Carbohydrate and the cytokine response to 2.5 h of running.
Nehlesen-Cannarella SL, Fagoaga OR, Nieman DC, Henson DA, Butterworth DE, Schmitt RL, Bailey EM, Warren BJ, Utter A, Davis JM.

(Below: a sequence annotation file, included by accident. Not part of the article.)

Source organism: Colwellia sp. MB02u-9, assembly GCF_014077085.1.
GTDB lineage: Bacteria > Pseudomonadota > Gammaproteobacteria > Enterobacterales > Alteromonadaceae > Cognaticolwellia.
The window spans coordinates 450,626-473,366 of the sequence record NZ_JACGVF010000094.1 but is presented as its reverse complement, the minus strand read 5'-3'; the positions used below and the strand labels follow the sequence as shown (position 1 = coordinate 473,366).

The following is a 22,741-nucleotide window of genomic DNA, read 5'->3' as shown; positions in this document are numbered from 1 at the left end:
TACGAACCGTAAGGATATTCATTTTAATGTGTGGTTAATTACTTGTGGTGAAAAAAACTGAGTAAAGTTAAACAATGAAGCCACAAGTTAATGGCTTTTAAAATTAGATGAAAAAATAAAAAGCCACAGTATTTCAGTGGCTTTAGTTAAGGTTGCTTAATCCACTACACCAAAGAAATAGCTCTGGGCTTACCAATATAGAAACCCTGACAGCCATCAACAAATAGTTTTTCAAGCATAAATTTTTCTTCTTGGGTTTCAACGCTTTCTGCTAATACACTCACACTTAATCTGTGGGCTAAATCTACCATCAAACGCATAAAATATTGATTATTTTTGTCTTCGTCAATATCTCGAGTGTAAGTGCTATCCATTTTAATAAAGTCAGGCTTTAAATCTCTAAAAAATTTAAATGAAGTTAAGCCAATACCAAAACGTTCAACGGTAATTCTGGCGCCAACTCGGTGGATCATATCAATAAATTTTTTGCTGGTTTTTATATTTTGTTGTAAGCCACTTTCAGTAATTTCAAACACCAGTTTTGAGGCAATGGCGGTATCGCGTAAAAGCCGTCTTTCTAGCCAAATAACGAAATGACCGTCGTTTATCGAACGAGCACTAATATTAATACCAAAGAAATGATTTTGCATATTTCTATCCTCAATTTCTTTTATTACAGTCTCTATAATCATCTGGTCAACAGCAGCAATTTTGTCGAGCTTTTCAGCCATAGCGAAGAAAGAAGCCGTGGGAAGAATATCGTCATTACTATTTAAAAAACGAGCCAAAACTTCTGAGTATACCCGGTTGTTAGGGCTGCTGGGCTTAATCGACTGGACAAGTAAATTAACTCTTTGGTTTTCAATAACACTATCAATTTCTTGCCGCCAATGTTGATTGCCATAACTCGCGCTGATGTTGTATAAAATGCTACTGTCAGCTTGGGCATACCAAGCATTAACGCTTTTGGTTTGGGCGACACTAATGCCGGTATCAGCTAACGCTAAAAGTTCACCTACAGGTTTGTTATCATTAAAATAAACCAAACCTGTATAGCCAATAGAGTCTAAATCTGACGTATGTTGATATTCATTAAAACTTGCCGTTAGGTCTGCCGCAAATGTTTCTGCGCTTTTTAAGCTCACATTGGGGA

This randomized, double-blind, placebo-controlled study was designed to determine the influence of 6% carbohydrate (C) vs. placebo (P) beverage ingestion on cytokine responses (5 total samples over 9 h) to 2.5 h of high-intensity running (76.7 +/- 0.4% maximal O2 uptake) by 30 experienced marathon runners. For interleukin-6 (IL-6), a difference in the pattern of change between groups was found, highlighted by a greater increase in P vs. C immediately postrun (753 vs. 421%) and 1.5 h postrun (193 vs. 86%) [F(4,112) = 3.77, P = 0.006]. For interleukin-1-receptor antagonist (IL-1ra), a difference in the pattern of change between groups was found, highlighted by a greater increase in P vs. C 1.5 h postrun (231 vs. 72%) [F(2,50) = 6.38, P = 0.003]. No significant interaction effects were seen for bioactive IL-6 or IL-1 beta. The immediate postrun plasma glucose concentrations correlated negatively with those of plasma cortisol (r = -0.67, P < 0.001); postrun plasma cortisol (r = 0.70, P < 0.001) and IL-6 levels (r = 0.54, P = 0.003) correlated positively with levels of IL-1ra. Taken together, the data indicate that carbohydrate ingestion attenuates cytokine levels in the inflammatory cascade in response to heavy exertion.